Friday, 2 May 2008

Lesbians; Rome and science fiction

I'd love to write an elegant demolition of this absurdity (Campaigners on the Greek island of Lesbos are to go to court in an attempt to stop a gay rights organisation from using the term "lesbian" - apparently it 'violates their human rights'). But I have no time. Instead I'm going to use this space to jot down some thoughts about the SF paper that started forming in my brane on the walk to work.

-- Rome as transtemporal site (passim in Western culture eg Philip K Dick Valis, Martindale 'The Ruins of Rome', Freud on Rome as city where all times present/accessible.)

-- time travel and the passage in 'Aetiology of Hysteria' about speaking stones, labour of technological mediation which enables direct communication with past

-- obviously we already have these technologies (reading and writing, but esp. audio recording, already disorder time) - 'The Fires of Pompeii' as elaborate argument about history and access to the past (Pompeii as 'fixed point' - b/c always-already 'fixed' in stone?) - but then the people turning to stone before the volcano, and the Doctor being commemorated in marble in the last shot, getting into the historical record - also elaborate argument about the learning of Latin as transtemporal connector (family from Cambridge Latin course, running joke about translation-as-technology [TARDIS translation device] and situatedness [Latin = Welsh, ref to Cardiff as site of Doctor Who, though of course in this ep dislocated into Rome-I-mean-Pompeii [Tony Keen talks about this play on the siting/setting of the ep]).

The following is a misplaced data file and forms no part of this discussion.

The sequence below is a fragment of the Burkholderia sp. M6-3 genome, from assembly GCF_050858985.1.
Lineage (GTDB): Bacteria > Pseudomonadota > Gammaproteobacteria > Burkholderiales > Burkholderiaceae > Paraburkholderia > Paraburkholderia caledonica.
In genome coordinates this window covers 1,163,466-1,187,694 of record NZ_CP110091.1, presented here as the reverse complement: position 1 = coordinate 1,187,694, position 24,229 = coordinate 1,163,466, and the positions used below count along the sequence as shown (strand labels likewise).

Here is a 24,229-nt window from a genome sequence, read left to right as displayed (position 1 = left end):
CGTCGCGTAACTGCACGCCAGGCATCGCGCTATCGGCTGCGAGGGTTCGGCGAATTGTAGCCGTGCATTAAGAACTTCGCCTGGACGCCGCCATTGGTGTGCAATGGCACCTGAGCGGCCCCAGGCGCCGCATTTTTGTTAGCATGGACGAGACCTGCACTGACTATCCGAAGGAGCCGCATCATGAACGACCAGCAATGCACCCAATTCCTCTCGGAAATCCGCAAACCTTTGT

-- Stone circuit/stone prophecy in 'The Fires of Pompeii'. Stone as recording device. The Stone Tape. Stones speaking in the De Bello Civili, also site of set of meditations on the relationship to the past. Stonesyayy.

-- Necromancy - The Resurrection Glove and Erichtho. Technologies of communication with the dead. Circuit of history. (I always decide to write on the necromancy in DBC and I never do, it's something I've been circling around for like five years now...)

1 comment:

Anna said...

This looks awesome. You've read Carolyn Dinshaw's 'Getting Medieval', right? She talks about queer temporality and touching across time.